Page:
What could services look like in the future, and how might they be delivered?
A number of design principles were shared with the Joint Commissioning Committee December 2018, these were drawn from the outputs of a number of clinical design workshops. These principles will act as our guide to how services could be delivered in the future. These are:
- Differentiation of ‘levels or tiers’ of service at different hospitals
- Partnership approach with all hospitals being seen as a ‘base’ hospitals with a stake in an elective centre
- All pre-operative and post-operative outpatient care to stay at base hospitals (i.e. as at present)
- Paediatrics, trauma, spinal surgery to stay at base hospitals (i.e. as at present). For paediatrics the base hospital would act as a filter, with complex referrals continuing to go to GOSH and RNOH
- Multi-disciplinary team working to be a core component of the model – need to develop expectations about how this would operate. Noted that there should be opportunities to do some of this virtually.
- High dependency unit – elective centre needs to be able to manage a range of conditions and complexity, to do this they will require appropriate back-up medical services and step-up care
The overarching workforce approach in this model of care is that orthopaedic surgeons will remain employed by their existing base hospital; with a job-plan including both elective and emergency care. For surgeons at base hospitals, their current elective surgical commitments would move with them to the elective centre.
These emerging design principles create the backbone of a service that in order to deliver high value quality outcomes for patients needs to be embedded within the operation of wider and interdependent NHS services, specifically the requirement for:
- HDU support at sites with an elective centre;
- staff working between the base hospital and elective centre(s) – specifically clinical staff delivering elective orthopaedic services would need to continue to have job plans that include trauma lists and elective lists, and to work between base hospitals and elective centre(s) to deliver this range of activity;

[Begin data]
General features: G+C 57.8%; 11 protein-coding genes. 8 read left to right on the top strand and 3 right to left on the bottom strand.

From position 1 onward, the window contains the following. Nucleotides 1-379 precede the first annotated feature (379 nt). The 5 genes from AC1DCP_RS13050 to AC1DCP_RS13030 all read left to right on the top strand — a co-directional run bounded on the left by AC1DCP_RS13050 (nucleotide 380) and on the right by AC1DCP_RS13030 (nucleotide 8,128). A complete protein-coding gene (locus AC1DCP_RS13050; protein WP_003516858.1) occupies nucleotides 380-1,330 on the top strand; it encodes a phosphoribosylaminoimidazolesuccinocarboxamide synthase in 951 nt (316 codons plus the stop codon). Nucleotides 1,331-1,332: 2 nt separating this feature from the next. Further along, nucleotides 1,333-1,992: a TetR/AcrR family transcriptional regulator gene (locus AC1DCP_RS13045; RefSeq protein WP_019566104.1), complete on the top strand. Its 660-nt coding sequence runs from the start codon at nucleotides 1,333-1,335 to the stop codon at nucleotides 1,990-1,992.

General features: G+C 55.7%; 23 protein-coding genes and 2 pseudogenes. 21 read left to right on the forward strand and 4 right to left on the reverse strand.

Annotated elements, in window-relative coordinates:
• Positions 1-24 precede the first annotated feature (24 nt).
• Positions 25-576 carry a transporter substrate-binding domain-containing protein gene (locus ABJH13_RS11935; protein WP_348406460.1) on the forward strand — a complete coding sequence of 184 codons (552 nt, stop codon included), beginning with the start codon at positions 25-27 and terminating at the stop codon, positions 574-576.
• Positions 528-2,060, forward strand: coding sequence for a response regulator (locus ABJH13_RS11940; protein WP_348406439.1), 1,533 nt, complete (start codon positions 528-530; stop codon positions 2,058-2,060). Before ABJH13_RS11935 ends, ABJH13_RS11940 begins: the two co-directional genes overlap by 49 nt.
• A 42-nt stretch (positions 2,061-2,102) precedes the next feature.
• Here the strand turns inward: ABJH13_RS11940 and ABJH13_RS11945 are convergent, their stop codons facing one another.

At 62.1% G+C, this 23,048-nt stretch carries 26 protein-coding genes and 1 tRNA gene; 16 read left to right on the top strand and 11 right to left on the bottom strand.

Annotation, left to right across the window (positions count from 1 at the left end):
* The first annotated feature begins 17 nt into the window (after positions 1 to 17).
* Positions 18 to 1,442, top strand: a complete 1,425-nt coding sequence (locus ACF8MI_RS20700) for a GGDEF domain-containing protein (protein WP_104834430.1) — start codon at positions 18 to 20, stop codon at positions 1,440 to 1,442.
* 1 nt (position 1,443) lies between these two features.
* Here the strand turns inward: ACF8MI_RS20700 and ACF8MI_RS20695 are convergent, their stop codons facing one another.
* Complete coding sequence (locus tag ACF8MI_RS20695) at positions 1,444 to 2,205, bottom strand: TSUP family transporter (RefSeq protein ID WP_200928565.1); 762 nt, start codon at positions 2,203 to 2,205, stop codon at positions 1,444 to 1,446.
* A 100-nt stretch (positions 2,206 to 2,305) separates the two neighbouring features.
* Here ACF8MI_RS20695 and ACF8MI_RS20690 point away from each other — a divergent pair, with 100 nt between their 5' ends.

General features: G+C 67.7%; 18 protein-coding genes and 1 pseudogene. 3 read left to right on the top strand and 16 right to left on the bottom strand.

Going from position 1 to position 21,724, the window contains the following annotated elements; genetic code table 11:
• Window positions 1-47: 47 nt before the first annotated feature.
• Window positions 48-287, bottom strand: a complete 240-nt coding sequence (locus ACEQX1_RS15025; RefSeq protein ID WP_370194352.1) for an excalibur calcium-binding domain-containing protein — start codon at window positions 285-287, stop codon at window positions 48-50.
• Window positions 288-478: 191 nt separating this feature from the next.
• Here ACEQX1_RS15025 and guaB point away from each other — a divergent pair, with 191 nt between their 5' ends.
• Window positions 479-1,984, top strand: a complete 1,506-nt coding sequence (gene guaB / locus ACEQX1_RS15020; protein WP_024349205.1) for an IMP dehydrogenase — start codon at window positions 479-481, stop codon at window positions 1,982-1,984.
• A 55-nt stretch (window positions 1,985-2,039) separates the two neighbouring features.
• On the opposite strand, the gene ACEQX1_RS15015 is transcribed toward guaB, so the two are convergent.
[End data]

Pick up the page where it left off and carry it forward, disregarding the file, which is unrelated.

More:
- and multi-disciplinary working across sites.
The partnership model, described in the design principles, is the model that is successfully operated in South West London (SWLEOC), underpinned by a financial partnership agreement.
Being able to manage trauma activity is a vital component of any hospital running an emergency department. There is a very real risk that a delivery model that does not include integrated clinical teams who deliver elective and trauma services would undermine what are already fragile emergency services across north central London.
All these considerations have led to the conclusion that it would not be possible to deliver the establishment of adult elective orthopaedic centre(s) as a standalone service. At their 3 January 2019 meeting the Joint Commissioning Committee therefore made the decision that in taking forward the second stage of the review, and any options appraisal, the services should remain within the NHS by way of variations to existing annual contracts.
The detailed clinical delivery model has been approved at the Joint Commissioning Committee meeting on 2 May 2019. In developing the final clinical delivery model and options appraisal process, the CCGs will refer to and document their considerations around the requirements of the NHS (Procurement, Patient Choice and Competition) (No 2) Regulations 2013.